Horton(who played scout Flint McCullough/McCulloch on Wagon Train) is Kiowa Jones, a fiddle-footed drifter, and Baker is Amilia Rathmore, a teacher headed for a teaching assignment in Cherokee Nation, hired by the council to teach in their National Feminine Seminary, that Jones encounters early in the film.
Jones stops at an abandoned farm to draw water from the well only to find two men chained to poles and a body dead from small pox, lying near them. One, the younger, is begging for help. Suddenly a man is behind with the drop on him. Marshal Duncan(Gary Merrill) obviously has the pox as well. When it’s established Jones is no crook, he doesn’t even wear a side arm, Duncan formally drafts him as a posse man to help get the two prisoners to their hanging date at Fort Smith and Judge Isaac Parker.
Bobby Jack Wilkes(Sal Mineo) is a stone cold killer-for-hire, reputed to have gunned down twenty-twenty-five men. Skoda(Nehemiah Persoff) is a killer as well, but only because of a moment of rage. A gypsy, he married a young woman half his age, who constantly taunted him with her infidelities until that moment of rage made him put a knife in her. He’s resigned to his death, the tarot cards say it. Not so Bobby Jack. Mineo’s characterization of the killer, a laughing, cocksure young man, a wannabe Billy The Kid type, albeit one prepared for this day.
Word was out that he was being brought in for the hanging. A thousand dollar reward was on his head and Bobby had put out word that any scalphunter that freed him would get twice that from the young killer, with several stashes hidden around the area.
An encounter with a couple of bounty hunters(Val Avery and Harry Dean Stanton) sets them afoot when their horses, in a run from the pair, drop off a sudden cut-bank and have to be put out of their misery. Skoda has a broken leg from his horse rolling on it. Jones is saved when shooting from somebody drives the pair off.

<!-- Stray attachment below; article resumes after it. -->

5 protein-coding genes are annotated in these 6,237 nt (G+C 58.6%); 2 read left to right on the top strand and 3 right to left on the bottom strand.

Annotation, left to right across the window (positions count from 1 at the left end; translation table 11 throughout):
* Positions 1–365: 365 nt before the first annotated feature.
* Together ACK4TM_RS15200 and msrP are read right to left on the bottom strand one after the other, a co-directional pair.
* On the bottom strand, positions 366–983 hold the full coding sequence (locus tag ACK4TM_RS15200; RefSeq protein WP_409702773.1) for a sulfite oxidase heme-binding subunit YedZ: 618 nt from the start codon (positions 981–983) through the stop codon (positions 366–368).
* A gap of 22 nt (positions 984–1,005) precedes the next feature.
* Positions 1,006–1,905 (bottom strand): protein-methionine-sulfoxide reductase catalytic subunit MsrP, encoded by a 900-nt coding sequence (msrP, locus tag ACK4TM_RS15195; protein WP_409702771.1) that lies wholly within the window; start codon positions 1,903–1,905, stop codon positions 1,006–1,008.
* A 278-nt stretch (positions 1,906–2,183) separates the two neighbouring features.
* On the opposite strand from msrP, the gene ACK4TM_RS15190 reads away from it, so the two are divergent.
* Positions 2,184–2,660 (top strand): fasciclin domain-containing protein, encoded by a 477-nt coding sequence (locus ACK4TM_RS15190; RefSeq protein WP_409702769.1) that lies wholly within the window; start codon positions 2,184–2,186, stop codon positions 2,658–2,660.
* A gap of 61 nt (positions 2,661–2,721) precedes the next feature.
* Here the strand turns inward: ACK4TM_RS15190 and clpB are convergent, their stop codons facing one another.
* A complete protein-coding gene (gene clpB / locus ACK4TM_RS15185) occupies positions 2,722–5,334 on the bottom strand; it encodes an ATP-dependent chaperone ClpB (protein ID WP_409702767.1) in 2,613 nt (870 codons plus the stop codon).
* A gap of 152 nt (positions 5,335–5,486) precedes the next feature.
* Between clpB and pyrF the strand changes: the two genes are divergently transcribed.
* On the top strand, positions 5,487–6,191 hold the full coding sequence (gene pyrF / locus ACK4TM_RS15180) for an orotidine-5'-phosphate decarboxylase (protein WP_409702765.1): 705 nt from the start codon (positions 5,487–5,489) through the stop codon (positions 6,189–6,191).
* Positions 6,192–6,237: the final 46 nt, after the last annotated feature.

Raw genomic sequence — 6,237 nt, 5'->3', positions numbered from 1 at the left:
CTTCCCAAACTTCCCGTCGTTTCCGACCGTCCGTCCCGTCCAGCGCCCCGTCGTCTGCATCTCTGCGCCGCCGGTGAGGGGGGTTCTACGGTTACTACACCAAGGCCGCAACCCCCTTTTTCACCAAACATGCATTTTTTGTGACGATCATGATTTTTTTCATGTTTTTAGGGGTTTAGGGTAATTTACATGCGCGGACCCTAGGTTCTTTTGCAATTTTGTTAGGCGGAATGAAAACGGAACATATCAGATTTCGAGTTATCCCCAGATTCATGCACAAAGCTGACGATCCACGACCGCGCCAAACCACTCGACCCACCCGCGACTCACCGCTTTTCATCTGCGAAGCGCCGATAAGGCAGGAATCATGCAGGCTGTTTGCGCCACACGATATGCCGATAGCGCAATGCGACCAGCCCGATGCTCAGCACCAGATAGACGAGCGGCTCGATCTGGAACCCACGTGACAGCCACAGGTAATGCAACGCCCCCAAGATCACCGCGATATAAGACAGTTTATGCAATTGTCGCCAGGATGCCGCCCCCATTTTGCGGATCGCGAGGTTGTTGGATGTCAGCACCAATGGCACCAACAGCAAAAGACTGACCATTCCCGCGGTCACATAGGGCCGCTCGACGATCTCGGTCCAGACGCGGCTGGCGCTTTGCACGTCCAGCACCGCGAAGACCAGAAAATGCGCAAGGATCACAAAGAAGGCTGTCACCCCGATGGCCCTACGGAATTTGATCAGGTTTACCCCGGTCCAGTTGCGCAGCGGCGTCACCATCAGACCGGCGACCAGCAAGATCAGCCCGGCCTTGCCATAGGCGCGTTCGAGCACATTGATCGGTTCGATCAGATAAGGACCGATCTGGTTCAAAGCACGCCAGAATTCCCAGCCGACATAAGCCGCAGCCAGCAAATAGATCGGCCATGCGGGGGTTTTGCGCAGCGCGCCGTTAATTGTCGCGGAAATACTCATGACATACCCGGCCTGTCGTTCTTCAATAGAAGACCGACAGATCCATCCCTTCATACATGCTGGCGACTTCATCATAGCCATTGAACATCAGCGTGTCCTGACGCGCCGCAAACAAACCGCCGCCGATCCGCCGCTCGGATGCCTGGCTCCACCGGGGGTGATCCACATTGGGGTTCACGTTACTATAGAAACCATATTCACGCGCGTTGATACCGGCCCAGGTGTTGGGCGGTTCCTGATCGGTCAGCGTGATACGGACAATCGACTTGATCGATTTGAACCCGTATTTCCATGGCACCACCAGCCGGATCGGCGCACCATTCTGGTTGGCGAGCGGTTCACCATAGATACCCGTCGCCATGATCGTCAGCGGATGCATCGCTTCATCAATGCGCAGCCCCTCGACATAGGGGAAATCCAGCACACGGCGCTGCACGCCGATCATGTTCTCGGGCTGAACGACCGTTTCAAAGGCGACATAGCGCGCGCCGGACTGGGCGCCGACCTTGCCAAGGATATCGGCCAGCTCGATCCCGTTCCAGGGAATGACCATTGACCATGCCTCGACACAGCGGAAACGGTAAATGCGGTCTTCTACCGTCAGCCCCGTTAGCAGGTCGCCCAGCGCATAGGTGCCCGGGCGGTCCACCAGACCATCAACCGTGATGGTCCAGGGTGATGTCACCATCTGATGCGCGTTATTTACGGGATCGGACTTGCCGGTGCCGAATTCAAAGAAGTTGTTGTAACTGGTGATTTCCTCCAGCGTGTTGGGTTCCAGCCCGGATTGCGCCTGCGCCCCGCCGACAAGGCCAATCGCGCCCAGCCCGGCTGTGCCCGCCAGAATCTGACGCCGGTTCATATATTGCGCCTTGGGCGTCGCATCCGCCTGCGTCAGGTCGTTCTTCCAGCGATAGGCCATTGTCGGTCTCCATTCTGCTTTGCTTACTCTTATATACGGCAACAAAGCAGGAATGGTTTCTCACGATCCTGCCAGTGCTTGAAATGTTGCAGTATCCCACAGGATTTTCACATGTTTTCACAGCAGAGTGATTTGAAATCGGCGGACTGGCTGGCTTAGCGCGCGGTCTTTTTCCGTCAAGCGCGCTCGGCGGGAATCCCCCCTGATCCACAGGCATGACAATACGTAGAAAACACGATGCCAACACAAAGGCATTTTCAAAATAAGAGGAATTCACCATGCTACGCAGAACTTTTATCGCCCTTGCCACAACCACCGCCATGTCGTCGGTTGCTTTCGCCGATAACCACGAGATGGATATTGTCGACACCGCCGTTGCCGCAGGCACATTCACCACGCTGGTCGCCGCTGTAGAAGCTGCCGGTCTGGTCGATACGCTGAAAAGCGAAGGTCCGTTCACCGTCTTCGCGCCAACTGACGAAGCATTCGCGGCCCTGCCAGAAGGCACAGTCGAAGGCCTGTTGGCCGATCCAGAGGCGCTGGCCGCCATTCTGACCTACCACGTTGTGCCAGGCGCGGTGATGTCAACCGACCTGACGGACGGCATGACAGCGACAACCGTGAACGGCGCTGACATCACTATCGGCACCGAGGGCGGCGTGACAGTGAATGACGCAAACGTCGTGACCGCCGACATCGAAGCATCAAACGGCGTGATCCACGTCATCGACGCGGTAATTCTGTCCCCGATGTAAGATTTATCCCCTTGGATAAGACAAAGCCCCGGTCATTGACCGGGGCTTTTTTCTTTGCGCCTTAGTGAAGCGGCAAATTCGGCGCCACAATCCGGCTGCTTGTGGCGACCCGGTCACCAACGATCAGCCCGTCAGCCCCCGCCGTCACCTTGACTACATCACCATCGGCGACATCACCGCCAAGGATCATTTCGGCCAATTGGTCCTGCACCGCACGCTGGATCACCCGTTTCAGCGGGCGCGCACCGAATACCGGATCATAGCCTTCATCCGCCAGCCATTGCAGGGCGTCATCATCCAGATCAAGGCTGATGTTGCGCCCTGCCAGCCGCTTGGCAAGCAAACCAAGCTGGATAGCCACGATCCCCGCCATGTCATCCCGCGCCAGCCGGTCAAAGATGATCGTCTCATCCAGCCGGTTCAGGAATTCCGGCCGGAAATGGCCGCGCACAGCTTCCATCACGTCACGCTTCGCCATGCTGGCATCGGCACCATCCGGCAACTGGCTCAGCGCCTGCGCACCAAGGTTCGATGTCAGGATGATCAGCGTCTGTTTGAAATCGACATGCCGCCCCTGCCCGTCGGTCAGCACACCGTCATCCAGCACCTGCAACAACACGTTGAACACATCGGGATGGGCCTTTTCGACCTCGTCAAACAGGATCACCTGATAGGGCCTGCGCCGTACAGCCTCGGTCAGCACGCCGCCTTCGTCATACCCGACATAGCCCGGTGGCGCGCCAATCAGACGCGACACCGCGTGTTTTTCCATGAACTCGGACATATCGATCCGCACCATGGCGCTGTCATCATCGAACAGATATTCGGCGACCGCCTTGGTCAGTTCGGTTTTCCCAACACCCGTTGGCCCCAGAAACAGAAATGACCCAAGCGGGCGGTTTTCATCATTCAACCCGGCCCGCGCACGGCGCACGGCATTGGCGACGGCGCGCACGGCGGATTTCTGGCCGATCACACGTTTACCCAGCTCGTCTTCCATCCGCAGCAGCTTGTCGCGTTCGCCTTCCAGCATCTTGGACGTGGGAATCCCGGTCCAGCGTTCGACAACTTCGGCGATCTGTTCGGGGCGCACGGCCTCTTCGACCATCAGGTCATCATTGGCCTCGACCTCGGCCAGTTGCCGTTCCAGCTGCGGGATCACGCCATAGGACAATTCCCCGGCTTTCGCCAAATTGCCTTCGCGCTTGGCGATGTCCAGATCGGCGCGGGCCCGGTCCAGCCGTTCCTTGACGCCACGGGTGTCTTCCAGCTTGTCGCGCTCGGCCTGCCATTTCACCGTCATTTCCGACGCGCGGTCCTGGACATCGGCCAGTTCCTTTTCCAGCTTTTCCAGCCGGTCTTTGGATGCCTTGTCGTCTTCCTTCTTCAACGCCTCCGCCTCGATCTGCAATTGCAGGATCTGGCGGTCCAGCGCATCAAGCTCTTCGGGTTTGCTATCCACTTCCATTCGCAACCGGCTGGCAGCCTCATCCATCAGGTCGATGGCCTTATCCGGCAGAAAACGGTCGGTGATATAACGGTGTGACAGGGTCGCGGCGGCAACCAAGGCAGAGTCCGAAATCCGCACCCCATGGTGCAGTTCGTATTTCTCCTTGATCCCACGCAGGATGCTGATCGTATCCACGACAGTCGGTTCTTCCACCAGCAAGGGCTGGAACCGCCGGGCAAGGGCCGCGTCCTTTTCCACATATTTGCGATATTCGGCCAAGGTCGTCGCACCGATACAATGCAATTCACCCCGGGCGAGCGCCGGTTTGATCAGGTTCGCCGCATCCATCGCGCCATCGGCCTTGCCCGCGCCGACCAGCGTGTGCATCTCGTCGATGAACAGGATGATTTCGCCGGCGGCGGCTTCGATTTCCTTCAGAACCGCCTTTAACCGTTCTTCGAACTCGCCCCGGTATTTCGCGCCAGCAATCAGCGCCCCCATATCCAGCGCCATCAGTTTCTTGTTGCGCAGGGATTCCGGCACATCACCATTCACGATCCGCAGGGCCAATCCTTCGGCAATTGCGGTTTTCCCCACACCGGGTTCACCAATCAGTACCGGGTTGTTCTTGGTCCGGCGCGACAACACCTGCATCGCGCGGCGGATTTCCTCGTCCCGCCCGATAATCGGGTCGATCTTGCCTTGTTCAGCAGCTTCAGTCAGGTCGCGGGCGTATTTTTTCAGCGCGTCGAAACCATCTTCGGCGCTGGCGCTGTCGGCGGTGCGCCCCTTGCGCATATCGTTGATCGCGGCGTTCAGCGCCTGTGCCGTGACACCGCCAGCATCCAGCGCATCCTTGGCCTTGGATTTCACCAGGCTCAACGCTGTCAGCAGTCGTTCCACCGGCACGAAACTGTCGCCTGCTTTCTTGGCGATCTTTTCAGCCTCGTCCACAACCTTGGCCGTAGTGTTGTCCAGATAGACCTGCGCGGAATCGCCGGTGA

That’s Amilia Rathmore on her wagon, She seems singularly unimpressed with the notion that she “must” help them, agreeing to help set the broken leg before she heads off. leaving them afoot with one man unable to walk.
And of course the two bounty hunters return and we learn a little about Jones’ character when he seems distressed at having to kill them. He’s never killed a man before and finds it even harder than killing a wounded horse. A western hero that’s conflicted about killing two men intent on killing him?
Amilia ends up returning, conscious getting to her, and the trip across the plains begins.
There’s more out there than bounty hunters. A family is after Bobby Jack for shooting down one of their own. Otto(Royal Dano), the patriarch, intends to string him up for killing his son, honor demands it, aided by his other two sons, Roy(Lonny Chapman) and Jesse(Zalman King). When Bobby Jack screams, “I was hired to do it!” the old man replies, “We already killed him.”
They encounter a hunting party of plains Indians who allow them to go on after a short confab with Jones. Here’s where the movie’s TV roots showed. I’m far from an expert on the plains Indians, but the leader of this hunting party was wearing a full war bonnet, largely for ceremonial rites use even back then if I remember correctly, certainly not for anything else but possible battle with enemies of the tribe.
They also run into Parker’s hangman, Rupe Dobie(Robert H. Harris), returning from a hanging job done in a small town. He seems to take great delight, and thought, in his work, regaling them with the problems one in his line of work faces, riling Bobby Jack to no end.
As the movie progresses, we see the pair, Jones and Amilia, getting closer, and you know how it will end. The fiddle-footed drifter, getting a little age on him, and the old maid school teacher.
Pretty much followed the plot of its source novel with a couple of exceptions. The ending was different, the whole subplot there, relating to an earlier incident included in the film, dropped and an scene from two thirds of the way through the book shifted and adjusted to make a new ending.
I enjoyed this one and wonder how a series would have developed had it been picked up.
For more overlooked movies, go check out the excellent SWEET FREEDOM maintained by Todd Mason every Tuesday.